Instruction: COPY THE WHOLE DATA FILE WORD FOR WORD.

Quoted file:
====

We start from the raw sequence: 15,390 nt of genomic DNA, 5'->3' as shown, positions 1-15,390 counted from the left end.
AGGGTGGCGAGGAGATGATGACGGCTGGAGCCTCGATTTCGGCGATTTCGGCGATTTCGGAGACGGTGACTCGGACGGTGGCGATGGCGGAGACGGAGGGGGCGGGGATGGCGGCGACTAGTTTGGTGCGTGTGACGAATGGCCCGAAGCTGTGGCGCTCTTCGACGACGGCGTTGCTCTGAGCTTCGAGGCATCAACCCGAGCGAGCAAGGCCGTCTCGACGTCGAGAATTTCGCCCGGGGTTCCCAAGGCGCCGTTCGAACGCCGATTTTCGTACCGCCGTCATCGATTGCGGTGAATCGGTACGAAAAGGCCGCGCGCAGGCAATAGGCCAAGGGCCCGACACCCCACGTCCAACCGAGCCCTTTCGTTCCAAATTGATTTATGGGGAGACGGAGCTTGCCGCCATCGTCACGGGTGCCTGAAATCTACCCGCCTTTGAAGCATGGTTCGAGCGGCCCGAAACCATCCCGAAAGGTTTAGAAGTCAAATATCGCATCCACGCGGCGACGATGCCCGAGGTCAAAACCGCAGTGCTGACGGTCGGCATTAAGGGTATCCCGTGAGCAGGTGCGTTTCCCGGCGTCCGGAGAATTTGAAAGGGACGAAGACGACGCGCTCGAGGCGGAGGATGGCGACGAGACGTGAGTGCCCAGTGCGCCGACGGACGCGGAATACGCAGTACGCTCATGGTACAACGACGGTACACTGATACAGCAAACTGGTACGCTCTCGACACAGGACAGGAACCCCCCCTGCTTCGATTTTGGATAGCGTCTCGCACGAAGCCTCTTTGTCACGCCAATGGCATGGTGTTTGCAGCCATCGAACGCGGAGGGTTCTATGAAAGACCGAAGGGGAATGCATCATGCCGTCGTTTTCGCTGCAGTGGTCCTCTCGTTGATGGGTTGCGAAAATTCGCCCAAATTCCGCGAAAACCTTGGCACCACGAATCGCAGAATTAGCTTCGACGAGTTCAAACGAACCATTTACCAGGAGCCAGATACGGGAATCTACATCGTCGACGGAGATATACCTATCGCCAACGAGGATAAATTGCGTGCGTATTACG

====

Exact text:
We start from the raw sequence: 15,390 nt of genomic DNA, 5'->3' as shown, positions 1-15,390 counted from the left end.
AGGGTGGCGAGGAGATGATGACGGCTGGAGCCTCGATTTCGGCGATTTCGGCGATTTCGGAGACGGTGACTCGGACGGTGGCGATGGCGGAGACGGAGGGGGCGGGGATGGCGGCGACTAGTTTGGTGCGTGTGACGAATGGCCCGAAGCTGTGGCGCTCTTCGACGACGGCGTTGCTCTGAGCTTCGAGGCATCAACCCGAGCGAGCAAGGCCGTCTCGACGTCGAGAATTTCGCCCGGGGTTCCCAAGGCGCCGTTCGAACGCCGATTTTCGTACCGCCGTCATCGATTGCGGTGAATCGGTACGAAAAGGCCGCGCGCAGGCAATAGGCCAAGGGCCCGACACCCCACGTCCAACCGAGCCCTTTCGTTCCAAATTGATTTATGGGGAGACGGAGCTTGCCGCCATCGTCACGGGTGCCTGAAATCTACCCGCCTTTGAAGCATGGTTCGAGCGGCCCGAAACCATCCCGAAAGGTTTAGAAGTCAAATATCGCATCCACGCGGCGACGATGCCCGAGGTCAAAACCGCAGTGCTGACGGTCGGCATTAAGGGTATCCCGTGAGCAGGTGCGTTTCCCGGCGTCCGGAGAATTTGAAAGGGACGAAGACGACGCGCTCGAGGCGGAGGATGGCGACGAGACGTGAGTGCCCAGTGCGCCGACGGACGCGGAATACGCAGTACGCTCATGGTACAACGACGGTACACTGATACAGCAAACTGGTACGCTCTCGACACAGGACAGGAACCCCCCCTGCTTCGATTTTGGATAGCGTCTCGCACGAAGCCTCTTTGTCACGCCAATGGCATGGTGTTTGCAGCCATCGAACGCGGAGGGTTCTATGAAAGACCGAAGGGGAATGCATCATGCCGTCGTTTTCGCTGCAGTGGTCCTCTCGTTGATGGGTTGCGAAAATTCGCCCAAATTCCGCGAAAACCTTGGCACCACGAATCGCAGAATTAGCTTCGACGAGTTCAAACGAACCATTTACCAGGAGCCAGATACGGGAATCTACATCGTCGACGGAGATATACCTATCGCCAACGAGGATAAATTGCGTGCGTATTACG